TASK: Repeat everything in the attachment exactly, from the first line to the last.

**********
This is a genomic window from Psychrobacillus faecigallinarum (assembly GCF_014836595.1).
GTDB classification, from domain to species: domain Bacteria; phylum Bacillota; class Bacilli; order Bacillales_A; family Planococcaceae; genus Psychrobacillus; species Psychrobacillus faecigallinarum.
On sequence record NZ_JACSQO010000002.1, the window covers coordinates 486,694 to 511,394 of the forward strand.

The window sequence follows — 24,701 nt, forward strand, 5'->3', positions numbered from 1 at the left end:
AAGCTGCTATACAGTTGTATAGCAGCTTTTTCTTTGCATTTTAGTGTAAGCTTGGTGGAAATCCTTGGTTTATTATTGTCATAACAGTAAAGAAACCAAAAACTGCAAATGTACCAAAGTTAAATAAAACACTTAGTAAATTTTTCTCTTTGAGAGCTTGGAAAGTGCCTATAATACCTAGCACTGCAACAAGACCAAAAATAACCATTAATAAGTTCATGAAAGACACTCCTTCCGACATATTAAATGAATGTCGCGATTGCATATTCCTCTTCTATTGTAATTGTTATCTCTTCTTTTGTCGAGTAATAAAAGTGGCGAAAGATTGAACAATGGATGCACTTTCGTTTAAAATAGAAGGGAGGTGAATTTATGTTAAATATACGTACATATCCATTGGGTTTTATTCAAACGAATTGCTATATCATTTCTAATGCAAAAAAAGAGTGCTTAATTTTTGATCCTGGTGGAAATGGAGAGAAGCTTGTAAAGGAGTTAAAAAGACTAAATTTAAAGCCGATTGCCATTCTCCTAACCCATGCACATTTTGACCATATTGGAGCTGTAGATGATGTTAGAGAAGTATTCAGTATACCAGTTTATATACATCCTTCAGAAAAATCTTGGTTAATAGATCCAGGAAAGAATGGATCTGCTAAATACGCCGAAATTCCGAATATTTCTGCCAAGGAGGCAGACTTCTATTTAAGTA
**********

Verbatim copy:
This is a genomic window from Psychrobacillus faecigallinarum (assembly GCF_014836595.1).
GTDB classification, from domain to species: domain Bacteria; phylum Bacillota; class Bacilli; order Bacillales_A; family Planococcaceae; genus Psychrobacillus; species Psychrobacillus faecigallinarum.
On sequence record NZ_JACSQO010000002.1, the window covers coordinates 486,694 to 511,394 of the forward strand.

The window sequence follows — 24,701 nt, forward strand, 5'->3', positions numbered from 1 at the left end:
AAGCTGCTATACAGTTGTATAGCAGCTTTTTCTTTGCATTTTAGTGTAAGCTTGGTGGAAATCCTTGGTTTATTATTGTCATAACAGTAAAGAAACCAAAAACTGCAAATGTACCAAAGTTAAATAAAACACTTAGTAAATTTTTCTCTTTGAGAGCTTGGAAAGTGCCTATAATACCTAGCACTGCAACAAGACCAAAAATAACCATTAATAAGTTCATGAAAGACACTCCTTCCGACATATTAAATGAATGTCGCGATTGCATATTCCTCTTCTATTGTAATTGTTATCTCTTCTTTTGTCGAGTAATAAAAGTGGCGAAAGATTGAACAATGGATGCACTTTCGTTTAAAATAGAAGGGAGGTGAATTTATGTTAAATATACGTACATATCCATTGGGTTTTATTCAAACGAATTGCTATATCATTTCTAATGCAAAAAAAGAGTGCTTAATTTTTGATCCTGGTGGAAATGGAGAGAAGCTTGTAAAGGAGTTAAAAAGACTAAATTTAAAGCCGATTGCCATTCTCCTAACCCATGCACATTTTGACCATATTGGAGCTGTAGATGATGTTAGAGAAGTATTCAGTATACCAGTTTATATACATCCTTCAGAAAAATCTTGGTTAATAGATCCAGGAAAGAATGGATCTGCTAAATACGCCGAAATTCCGAATATTTCTGCCAAGGAGGCAGACTTCTATTTAAGTA